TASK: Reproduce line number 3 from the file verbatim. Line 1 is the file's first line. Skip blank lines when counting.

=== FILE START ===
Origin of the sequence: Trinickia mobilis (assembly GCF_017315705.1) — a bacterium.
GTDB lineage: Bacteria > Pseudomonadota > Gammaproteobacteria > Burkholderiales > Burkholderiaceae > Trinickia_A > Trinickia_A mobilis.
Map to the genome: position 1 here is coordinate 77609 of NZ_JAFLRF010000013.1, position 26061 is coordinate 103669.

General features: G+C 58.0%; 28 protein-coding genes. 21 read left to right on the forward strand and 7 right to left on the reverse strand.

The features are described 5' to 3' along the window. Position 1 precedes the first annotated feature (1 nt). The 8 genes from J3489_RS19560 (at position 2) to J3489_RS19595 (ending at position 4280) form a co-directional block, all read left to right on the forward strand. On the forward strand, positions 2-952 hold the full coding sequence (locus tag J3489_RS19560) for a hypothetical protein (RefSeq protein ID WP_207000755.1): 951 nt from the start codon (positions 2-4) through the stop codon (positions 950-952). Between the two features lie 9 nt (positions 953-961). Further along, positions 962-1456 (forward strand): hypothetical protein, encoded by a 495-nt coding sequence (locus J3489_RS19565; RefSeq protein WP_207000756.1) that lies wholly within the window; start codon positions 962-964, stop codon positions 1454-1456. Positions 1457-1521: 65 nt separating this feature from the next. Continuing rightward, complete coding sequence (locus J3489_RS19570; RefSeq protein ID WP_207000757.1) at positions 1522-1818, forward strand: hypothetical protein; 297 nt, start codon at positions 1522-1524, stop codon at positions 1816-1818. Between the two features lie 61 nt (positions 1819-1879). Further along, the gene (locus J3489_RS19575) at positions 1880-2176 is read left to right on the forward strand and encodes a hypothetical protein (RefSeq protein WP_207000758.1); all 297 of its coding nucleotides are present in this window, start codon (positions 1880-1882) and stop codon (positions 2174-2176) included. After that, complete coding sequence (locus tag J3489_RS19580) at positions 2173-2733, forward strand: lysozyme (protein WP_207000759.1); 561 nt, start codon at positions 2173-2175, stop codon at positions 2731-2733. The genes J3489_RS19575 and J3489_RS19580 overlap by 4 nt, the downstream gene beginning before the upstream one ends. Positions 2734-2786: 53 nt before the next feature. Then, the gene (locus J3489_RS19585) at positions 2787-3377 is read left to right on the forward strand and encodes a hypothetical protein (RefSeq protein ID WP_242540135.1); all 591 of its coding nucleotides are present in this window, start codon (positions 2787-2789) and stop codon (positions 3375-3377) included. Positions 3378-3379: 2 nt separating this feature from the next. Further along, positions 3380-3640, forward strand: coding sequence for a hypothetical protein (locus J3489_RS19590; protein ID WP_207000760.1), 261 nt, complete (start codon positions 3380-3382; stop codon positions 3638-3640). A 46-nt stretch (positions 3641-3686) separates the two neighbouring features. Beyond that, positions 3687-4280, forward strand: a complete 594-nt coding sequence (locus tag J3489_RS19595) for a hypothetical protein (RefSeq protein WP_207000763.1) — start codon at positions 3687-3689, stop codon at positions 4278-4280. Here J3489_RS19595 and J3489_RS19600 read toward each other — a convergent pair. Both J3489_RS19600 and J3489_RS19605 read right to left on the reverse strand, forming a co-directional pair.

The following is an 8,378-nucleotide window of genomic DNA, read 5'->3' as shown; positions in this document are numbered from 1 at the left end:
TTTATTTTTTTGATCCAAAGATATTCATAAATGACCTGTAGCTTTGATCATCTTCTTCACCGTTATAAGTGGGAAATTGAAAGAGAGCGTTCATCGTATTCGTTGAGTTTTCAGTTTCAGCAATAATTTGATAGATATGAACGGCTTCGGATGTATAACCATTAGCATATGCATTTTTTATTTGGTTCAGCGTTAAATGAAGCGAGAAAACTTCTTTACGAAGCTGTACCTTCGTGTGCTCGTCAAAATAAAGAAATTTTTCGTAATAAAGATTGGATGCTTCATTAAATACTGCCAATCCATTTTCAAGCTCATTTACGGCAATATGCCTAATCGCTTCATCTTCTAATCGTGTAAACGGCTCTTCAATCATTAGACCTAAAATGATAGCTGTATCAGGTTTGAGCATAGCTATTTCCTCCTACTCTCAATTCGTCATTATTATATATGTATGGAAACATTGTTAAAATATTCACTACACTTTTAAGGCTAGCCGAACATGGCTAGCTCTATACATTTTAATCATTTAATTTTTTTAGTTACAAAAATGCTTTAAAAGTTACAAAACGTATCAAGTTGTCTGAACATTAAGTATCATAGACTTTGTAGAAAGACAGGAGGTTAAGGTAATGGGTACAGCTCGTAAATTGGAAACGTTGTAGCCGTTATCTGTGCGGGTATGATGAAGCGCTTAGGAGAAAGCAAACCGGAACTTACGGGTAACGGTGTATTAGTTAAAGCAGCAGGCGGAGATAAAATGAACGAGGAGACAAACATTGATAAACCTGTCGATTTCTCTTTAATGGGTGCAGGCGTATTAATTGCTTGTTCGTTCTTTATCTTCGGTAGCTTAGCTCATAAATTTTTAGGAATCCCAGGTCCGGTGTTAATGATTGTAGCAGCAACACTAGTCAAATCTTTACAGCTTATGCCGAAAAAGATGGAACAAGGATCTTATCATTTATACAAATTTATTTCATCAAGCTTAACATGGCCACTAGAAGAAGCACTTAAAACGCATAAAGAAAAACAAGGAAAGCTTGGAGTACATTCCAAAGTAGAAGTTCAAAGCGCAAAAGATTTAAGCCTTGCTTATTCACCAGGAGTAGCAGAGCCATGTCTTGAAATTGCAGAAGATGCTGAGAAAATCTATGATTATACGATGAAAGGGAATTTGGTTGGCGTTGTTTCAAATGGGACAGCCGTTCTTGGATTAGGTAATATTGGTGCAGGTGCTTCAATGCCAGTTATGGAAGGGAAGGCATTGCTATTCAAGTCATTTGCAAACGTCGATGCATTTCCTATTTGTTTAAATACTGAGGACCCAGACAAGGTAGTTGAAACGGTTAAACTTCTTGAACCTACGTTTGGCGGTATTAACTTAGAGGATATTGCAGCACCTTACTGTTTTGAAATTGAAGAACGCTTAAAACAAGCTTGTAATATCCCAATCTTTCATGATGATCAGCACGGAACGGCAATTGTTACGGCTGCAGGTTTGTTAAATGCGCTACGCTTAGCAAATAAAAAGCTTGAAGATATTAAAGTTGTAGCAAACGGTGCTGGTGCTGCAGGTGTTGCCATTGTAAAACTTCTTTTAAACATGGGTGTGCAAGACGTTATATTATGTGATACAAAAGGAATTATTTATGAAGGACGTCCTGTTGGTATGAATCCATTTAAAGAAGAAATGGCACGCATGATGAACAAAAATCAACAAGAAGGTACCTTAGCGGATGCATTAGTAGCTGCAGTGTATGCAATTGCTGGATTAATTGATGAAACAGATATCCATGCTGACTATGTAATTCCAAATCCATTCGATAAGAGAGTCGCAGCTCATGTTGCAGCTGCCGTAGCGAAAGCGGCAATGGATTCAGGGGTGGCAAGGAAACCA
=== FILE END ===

Map to the genome: position 1 here is coordinate 77609 of NZ_JAFLRF010000013.1, position 26061 is coordinate 103669.